Just when you thought your ears were safe...Infinity Cat, 2014
Purchase: Infinity Cat
7.2 / 10
I was a fool for thinking my ears were safe. I was kidding myself if I thought my mind would be at rest. Boston-based noise rockers Guerilla Toss seem to release an EP or album every 4-6 months, and we’re right on schedule. Their newest release, 367 Equalizer is a follow-up to last year’s superb Gay Disco — an album that came out a bit too late to be considered for our Best-Of-The-Year list, but would easily make it on there. Or perhaps not so easily.
See, here’s the thing to know about Guerilla Toss: they’re noisy. And I don’t mean noisy like Helmet, where just added three additional distortion pedals makes it hard to distinguish what chords you’re playing. I’m talking noisy like intentionally annoying and cacophonous. But the completely baffling part about all of this is how well Guerilla Toss makes this work. Individually, the instruments don’t kind of do their own thing in tiny little loops: drums play a dance-like beat, the guitar makes seemingly random and tinny hammer-on’s and pull-off’s, and the vocals vary between shrieking and shouting. Together, though, when all these pieces come together, it makes for a Rube Goldberg machine that’s hard to tear your ears away from. Excuse me — that’s hard from which to tear your ears. And Guerilla Toss definitely want to tear your ears.
Okay, let’s talk about 367 Equalizer. This EP is the second installment in Infinity Cat Record’s cassette subscription series1, so you can either get this thing by signing up for this service (and you subsequently get a new cassette each month), or you can just lay down $6 on their site. The whole thing is 4-songs long, and I don’t want to knock it for being short. In fact, their last album was 6-songs long, and I loved it for that fact. It was short, so all of the abrasion and bewilderment never outlasted its welcome. Similarly, 367 Equalizer is just long enough to leave your ears begging for more punishment.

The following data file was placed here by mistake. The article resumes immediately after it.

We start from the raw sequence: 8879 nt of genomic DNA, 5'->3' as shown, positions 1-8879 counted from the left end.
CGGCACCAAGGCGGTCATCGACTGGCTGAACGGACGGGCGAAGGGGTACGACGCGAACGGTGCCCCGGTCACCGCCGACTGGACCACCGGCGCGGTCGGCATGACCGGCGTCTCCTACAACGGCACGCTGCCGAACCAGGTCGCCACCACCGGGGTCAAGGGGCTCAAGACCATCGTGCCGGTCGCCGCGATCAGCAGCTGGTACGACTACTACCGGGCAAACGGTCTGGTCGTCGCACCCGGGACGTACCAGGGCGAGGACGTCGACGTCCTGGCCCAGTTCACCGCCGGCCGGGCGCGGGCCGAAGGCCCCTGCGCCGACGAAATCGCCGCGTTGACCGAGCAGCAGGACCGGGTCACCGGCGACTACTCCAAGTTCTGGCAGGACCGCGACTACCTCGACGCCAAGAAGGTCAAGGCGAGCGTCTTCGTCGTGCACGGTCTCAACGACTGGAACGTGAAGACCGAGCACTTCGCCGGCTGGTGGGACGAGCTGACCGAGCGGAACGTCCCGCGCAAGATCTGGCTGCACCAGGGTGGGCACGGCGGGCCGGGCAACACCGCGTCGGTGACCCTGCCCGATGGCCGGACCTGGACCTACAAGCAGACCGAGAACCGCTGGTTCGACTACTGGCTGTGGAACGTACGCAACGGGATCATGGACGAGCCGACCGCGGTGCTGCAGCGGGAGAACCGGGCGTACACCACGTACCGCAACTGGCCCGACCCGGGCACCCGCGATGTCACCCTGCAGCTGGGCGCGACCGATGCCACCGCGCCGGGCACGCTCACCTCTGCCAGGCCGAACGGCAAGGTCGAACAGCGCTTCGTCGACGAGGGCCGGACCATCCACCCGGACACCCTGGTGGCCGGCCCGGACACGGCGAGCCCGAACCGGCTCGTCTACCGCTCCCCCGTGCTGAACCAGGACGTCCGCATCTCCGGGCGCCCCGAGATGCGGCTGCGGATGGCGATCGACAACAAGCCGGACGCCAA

Compared to the rest of GToss’s work, 367 Equalizer is good, but it doesn’t quite live up to the heights of Gay Disco. The band continues to skirt a perilous edge between dance-rock and noise-rock, where the music is just bouncy enough to dance to. This EP, then, doesn’t quite go far enough in either direction. I never thought I’d say this about a record, but 367 Equalizer isn’t as noisy as I’d like it to be. The problem for me is embodied in the introduction to “Cookie”, where you get a minute or two of dirty dance floor disco before launching into the song proper. During this moment, there’s not really anything particularly Guerilla Toss about it, except for its existence in concept. GToss is all about being weird, and having this arrangement in the song is weird, but it doesn’t play to the band’s flashy, gaudy, non-subtle strengths. There are parts of the EP that seem as if the band has toned itself down, or at least, it doesn’t have the same wide-eyed mania that past releases have.
Of course, I’m being overly critical here. There’s a lot to 367 Equalizer to like, and it’s probably a good introduction for a newbie to jump into the band’s (strangely dense) catalog. Even though Guerilla Toss get weird, trashy, and noisy here, it seems like their overall aim has changed. Previous records have sounded like 4-5 instruments doing their own things and somehow (through some dark, disgusting magic, I’m sure) fitting together, but this EP feels like the band considered the overall concept of songs first and foremost. These songs might be a bit more “normal” than those on Gay Disco, or Rambo Part II First Blood Volume 3, but they’re just as fun this time around. At least buy this thing to support the band’s proposed porn-opera2.
1. Curated by one of the guys in Diarrhea Planet, so you know you are in good hands. ?
2. Meh, I probably don’t need to elaborate on this, right?